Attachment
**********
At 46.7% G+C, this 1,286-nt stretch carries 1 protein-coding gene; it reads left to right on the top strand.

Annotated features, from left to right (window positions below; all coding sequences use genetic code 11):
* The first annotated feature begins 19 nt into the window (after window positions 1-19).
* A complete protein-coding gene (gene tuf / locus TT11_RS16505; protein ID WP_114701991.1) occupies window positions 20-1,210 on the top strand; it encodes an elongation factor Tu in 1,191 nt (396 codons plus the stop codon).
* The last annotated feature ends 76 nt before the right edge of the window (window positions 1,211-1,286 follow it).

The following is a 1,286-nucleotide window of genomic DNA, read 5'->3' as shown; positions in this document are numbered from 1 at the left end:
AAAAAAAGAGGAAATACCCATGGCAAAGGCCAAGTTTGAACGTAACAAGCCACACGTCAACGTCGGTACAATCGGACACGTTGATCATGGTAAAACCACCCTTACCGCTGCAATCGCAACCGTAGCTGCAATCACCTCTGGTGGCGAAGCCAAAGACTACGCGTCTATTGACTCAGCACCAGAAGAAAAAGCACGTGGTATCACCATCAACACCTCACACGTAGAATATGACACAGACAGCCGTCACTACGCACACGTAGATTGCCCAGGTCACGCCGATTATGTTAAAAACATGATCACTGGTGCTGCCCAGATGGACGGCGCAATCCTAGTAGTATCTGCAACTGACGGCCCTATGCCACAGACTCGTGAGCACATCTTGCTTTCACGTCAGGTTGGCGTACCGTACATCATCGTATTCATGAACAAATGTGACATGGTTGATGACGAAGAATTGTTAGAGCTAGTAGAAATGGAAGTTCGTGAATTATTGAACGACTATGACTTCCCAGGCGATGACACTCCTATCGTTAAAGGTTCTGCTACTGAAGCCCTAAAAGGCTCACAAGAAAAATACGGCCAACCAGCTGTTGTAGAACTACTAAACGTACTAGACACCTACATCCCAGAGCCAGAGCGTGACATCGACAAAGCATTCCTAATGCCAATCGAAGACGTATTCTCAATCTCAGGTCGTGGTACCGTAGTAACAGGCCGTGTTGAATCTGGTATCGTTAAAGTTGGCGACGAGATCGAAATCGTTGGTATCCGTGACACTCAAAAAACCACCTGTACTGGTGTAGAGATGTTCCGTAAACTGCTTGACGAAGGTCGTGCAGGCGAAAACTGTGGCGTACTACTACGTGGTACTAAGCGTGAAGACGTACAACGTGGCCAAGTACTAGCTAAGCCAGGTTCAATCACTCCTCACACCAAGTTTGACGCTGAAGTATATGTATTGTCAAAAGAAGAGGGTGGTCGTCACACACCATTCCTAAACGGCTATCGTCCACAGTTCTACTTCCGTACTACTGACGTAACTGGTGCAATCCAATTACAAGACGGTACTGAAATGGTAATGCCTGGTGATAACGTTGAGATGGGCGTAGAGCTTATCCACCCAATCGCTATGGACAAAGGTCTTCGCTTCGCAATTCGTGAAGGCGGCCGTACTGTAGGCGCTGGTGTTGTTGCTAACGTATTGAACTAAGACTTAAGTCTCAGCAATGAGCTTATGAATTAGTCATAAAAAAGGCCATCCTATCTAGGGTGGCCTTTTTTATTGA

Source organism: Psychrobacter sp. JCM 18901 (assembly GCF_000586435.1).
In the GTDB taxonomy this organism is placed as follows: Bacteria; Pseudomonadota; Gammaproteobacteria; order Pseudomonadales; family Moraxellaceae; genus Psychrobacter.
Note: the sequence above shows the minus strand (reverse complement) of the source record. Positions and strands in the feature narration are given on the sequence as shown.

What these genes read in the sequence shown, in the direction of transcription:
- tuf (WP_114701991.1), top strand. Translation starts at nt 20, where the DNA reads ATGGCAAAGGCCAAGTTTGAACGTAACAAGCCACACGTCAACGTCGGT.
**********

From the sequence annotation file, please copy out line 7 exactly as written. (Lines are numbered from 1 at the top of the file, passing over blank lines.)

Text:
AAAAAAAGAGGAAATACCCATGGCAAAGGCCAAGTTTGAACGTAACAAGCCACACGTCAACGTCGGTACAATCGGACACGTTGATCATGGTAAAACCACCCTTACCGCTGCAATCGCAACCGTAGCTGCAATCACCTCTGGTGGCGAAGCCAAAGACTACGCGTCTATTGACTCAGCACCAGAAGAAAAAGCACGTGGTATCACCATCAACACCTCACACGTAGAATATGACACAGACAGCCGTCACTACGCACACGTAGATTGCCCAGGTCACGCCGATTATGTTAAAAACATGATCACTGGTGCTGCCCAGATGGACGGCGCAATCCTAGTAGTATCTGCAACTGACGGCCCTATGCCACAGACTCGTGAGCACATCTTGCTTTCACGTCAGGTTGGCGTACCGTACATCATCGTATTCATGAACAAATGTGACATGGTTGATGACGAAGAATTGTTAGAGCTAGTAGAAATGGAAGTTCGTGAATTATTGAACGACTATGACTTCCCAGGCGATGACACTCCTATCGTTAAAGGTTCTGCTACTGAAGCCCTAAAAGGCTCACAAGAAAAATACGGCCAACCAGCTGTTGTAGAACTACTAAACGTACTAGACACCTACATCCCAGAGCCAGAGCGTGACATCGACAAAGCATTCCTAATGCCAATCGAAGACGTATTCTCAATCTCAGGTCGTGGTACCGTAGTAACAGGCCGTGTTGAATCTGGTATCGTTAAAGTTGGCGACGAGATCGAAATCGTTGGTATCCGTGACACTCAAAAAACCACCTGTACTGGTGTAGAGATGTTCCGTAAACTGCTTGACGAAGGTCGTGCAGGCGAAAACTGTGGCGTACTACTACGTGGTACTAAGCGTGAAGACGTACAACGTGGCCAAGTACTAGCTAAGCCAGGTTCAATCACTCCTCACACCAAGTTTGACGCTGAAGTATATGTATTGTCAAAAGAAGAGGGTGGTCGTCACACACCATTCCTAAACGGCTATCGTCCACAGTTCTACTTCCGTACTACTGACGTAACTGGTGCAATCCAATTACAAGACGGTACTGAAATGGTAATGCCTGGTGATAACGTTGAGATGGGCGTAGAGCTTATCCACCCAATCGCTATGGACAAAGGTCTTCGCTTCGCAATTCGTGAAGGCGGCCGTACTGTAGGCGCTGGTGTTGTTGCTAACGTATTGAACTAAGACTTAAGTCTCAGCAATGAGCTTATGAATTAGTCATAAAAAAGGCCATCCTATCTAGGGTGGCCTTTTTTATTGA